Chinese in Korean


The Korean language is so different from English, it really makes a fascinating study.  But to understand anything about Korean, it helps to understand a little Chinese.

Most Westerners know that Chinese is written with pictographs.  A simple (or not so simple) character represents a concept, an idea.  The symbol 山, for example, means mountain in Chinese and is pronounced something like shan.  Any literate Chinese citizen can see that character and know that it pertains to a mountain.  In fact, Japanese and Korean people would also recognize that meaning, but more on that shortly.

This symbol, meaning mountain, might be combined with another one or two pictograms to take on a completely different meaning.  For example, adding the symbol for 100 (連) before the symbol for mountain (山) means “mountain range”.  A Chinese person seeing the characters 連山 would imagine a mountain range, and usually wouldn’t think of the number 100.

This is very simplified, of course, but you can start to get an image of how this works.  Combining the symbols meaning “under” and “person” gets you a meaning of “servant”.  Combining the symbols meaning “sea” and “out”, you get the meaning of “abroad”.  You can then see how if a word or concept doesn’t exist in Chinese, then one can be created by combining two existing concepts.

(It goes even further than this with the concept of “radicals” – where the image is buried within a more complex image – but you should get the main idea by now.)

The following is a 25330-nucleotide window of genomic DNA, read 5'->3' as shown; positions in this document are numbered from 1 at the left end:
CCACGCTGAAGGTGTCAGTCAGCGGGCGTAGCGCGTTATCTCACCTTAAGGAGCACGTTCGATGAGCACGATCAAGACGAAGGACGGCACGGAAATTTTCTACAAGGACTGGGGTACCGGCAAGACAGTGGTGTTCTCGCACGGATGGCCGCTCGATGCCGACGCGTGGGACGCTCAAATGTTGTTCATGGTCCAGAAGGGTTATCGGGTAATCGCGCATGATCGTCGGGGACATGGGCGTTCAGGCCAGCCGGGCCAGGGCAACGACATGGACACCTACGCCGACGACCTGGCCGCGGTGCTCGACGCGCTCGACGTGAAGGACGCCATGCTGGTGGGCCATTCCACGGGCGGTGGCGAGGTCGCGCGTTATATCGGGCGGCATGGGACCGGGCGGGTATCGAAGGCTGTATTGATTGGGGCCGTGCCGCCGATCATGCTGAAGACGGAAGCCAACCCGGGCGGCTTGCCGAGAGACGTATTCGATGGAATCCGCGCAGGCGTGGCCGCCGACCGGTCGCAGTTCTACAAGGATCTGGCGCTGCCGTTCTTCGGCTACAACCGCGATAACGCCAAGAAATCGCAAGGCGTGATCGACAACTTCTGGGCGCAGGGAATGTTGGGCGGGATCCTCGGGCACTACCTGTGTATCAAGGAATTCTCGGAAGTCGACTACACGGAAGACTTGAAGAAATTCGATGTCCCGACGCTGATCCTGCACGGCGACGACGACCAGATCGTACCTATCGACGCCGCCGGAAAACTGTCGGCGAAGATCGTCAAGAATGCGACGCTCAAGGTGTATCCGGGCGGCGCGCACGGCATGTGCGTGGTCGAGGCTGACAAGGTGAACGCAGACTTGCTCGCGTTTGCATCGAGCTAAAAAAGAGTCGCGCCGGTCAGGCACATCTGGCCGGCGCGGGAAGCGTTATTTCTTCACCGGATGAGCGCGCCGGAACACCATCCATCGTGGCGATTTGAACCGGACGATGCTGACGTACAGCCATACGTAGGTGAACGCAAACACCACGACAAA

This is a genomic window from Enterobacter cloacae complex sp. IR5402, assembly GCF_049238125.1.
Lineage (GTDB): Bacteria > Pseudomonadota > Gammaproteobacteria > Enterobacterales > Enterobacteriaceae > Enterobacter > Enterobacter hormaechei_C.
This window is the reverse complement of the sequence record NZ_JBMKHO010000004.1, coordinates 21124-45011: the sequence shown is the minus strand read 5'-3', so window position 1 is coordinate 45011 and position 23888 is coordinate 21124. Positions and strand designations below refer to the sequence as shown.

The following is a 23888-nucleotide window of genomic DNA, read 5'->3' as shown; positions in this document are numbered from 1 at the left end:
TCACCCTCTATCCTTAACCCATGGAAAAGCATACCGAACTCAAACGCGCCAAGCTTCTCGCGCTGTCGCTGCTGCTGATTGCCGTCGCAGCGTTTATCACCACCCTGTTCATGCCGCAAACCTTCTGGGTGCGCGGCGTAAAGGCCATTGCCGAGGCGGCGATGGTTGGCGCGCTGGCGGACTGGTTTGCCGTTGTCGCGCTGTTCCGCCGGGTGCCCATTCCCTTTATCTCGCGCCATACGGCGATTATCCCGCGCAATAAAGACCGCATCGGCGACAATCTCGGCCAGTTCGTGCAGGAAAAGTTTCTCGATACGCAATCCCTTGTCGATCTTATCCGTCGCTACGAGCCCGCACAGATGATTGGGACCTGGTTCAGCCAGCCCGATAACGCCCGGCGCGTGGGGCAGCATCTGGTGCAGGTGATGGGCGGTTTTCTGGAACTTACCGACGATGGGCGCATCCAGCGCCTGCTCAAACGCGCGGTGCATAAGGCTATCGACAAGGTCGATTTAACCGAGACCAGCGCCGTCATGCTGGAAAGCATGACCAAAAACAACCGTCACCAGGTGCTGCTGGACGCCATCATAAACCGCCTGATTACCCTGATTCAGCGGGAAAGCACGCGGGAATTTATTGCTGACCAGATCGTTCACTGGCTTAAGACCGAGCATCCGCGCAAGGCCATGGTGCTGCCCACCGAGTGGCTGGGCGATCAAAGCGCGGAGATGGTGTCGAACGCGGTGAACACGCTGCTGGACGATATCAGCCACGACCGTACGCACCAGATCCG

All across ancient 中國 (China, or literally, the Middle Kingdom), people would see these characters and understand the meaning of the written words – even if they could not actually speak with each other! 

You see China is a huge place, with great mountain ranges, deserts, rivers, and other natural obstacles which effectively separated ancient peoples governed by the same leaders.  The spoken language of Chinese is actually much more complicated than the writing system as a result of this, and lends us great insight into the formation of Korean and Japanese cultures.

Chinese is spoken in countless dialects, from the relatively ubiquitous Mandarin and Cantonese to lesser-known dialects limited to tiny regions under Chinese influence.  The majority of these dialects  use varying sets of tones leading to the sing-song sounds of Chinese (at least in Westerners’ ears).  So, for example, the fact that Cantonese uses 8 separate tones in their speech (and these tones complete change the meaning of a word) and Mandarin uses only 4, makes the two sound different to uneducated ears. 

But they are really still the same language at heart.  Not only do they share the same writing system, they also share the same basic grammatical structure (which is still somewhat of a mystery to me).   People from opposite corners of the large country still could communicate fairly easily, especially given that, at least in modern China, many people will speak Mandarin in addition to their native dialect(s).

But Korea, despite being considered part of the Chinese Empire for much of its history, was, for the most part, a separate country with a unique culture and language.  Again, there were natural borders at play – mountain ranges and the sea surrounding the peninsula – but these natural borders actually led to a long history of Korea essentially being a vassal state to the Chinese Empire.  (The Japanese have a slightly different experience, being even more geographically removed from the Middle Kingdom, but let’s focus on Korea, shall we?)